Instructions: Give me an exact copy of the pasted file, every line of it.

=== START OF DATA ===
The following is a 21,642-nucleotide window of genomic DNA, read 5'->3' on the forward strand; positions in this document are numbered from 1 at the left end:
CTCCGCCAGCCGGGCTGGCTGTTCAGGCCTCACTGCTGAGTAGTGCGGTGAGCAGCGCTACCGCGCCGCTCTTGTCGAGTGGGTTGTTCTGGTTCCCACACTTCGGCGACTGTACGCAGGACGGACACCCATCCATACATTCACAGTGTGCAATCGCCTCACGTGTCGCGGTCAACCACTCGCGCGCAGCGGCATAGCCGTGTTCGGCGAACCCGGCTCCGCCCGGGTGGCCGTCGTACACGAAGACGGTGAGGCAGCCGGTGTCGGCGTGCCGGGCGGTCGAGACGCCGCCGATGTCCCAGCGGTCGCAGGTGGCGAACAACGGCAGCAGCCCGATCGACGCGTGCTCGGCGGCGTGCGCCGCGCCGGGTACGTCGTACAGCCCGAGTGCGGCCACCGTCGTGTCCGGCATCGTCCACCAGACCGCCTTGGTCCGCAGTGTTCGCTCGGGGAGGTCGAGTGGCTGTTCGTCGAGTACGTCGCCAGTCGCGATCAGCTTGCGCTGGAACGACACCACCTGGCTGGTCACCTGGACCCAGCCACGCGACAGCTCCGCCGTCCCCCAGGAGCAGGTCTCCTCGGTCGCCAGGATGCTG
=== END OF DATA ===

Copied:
The following is a 21,642-nucleotide window of genomic DNA, read 5'->3' on the forward strand; positions in this document are numbered from 1 at the left end:
CTCCGCCAGCCGGGCTGGCTGTTCAGGCCTCACTGCTGAGTAGTGCGGTGAGCAGCGCTACCGCGCCGCTCTTGTCGAGTGGGTTGTTCTGGTTCCCACACTTCGGCGACTGTACGCAGGACGGACACCCATCCATACATTCACAGTGTGCAATCGCCTCACGTGTCGCGGTCAACCACTCGCGCGCAGCGGCATAGCCGTGTTCGGCGAACCCGGCTCCGCCCGGGTGGCCGTCGTACACGAAGACGGTGAGGCAGCCGGTGTCGGCGTGCCGGGCGGTCGAGACGCCGCCGATGTCCCAGCGGTCGCAGGTGGCGAACAACGGCAGCAGCCCGATCGACGCGTGCTCGGCGGCGTGCGCCGCGCCGGGTACGTCGTACAGCCCGAGTGCGGCCACCGTCGTGTCCGGCATCGTCCACCAGACCGCCTTGGTCCGCAGTGTTCGCTCGGGGAGGTCGAGTGGCTGTTCGTCGAGTACGTCGCCAGTCGCGATCAGCTTGCGCTGGAACGACACCACCTGGCTGGTCACCTGGACCCAGCCACGCGACAGCTCCGCCGTCCCCCAGGAGCAGGTCTCCTCGGTCGCCAGGATGCTG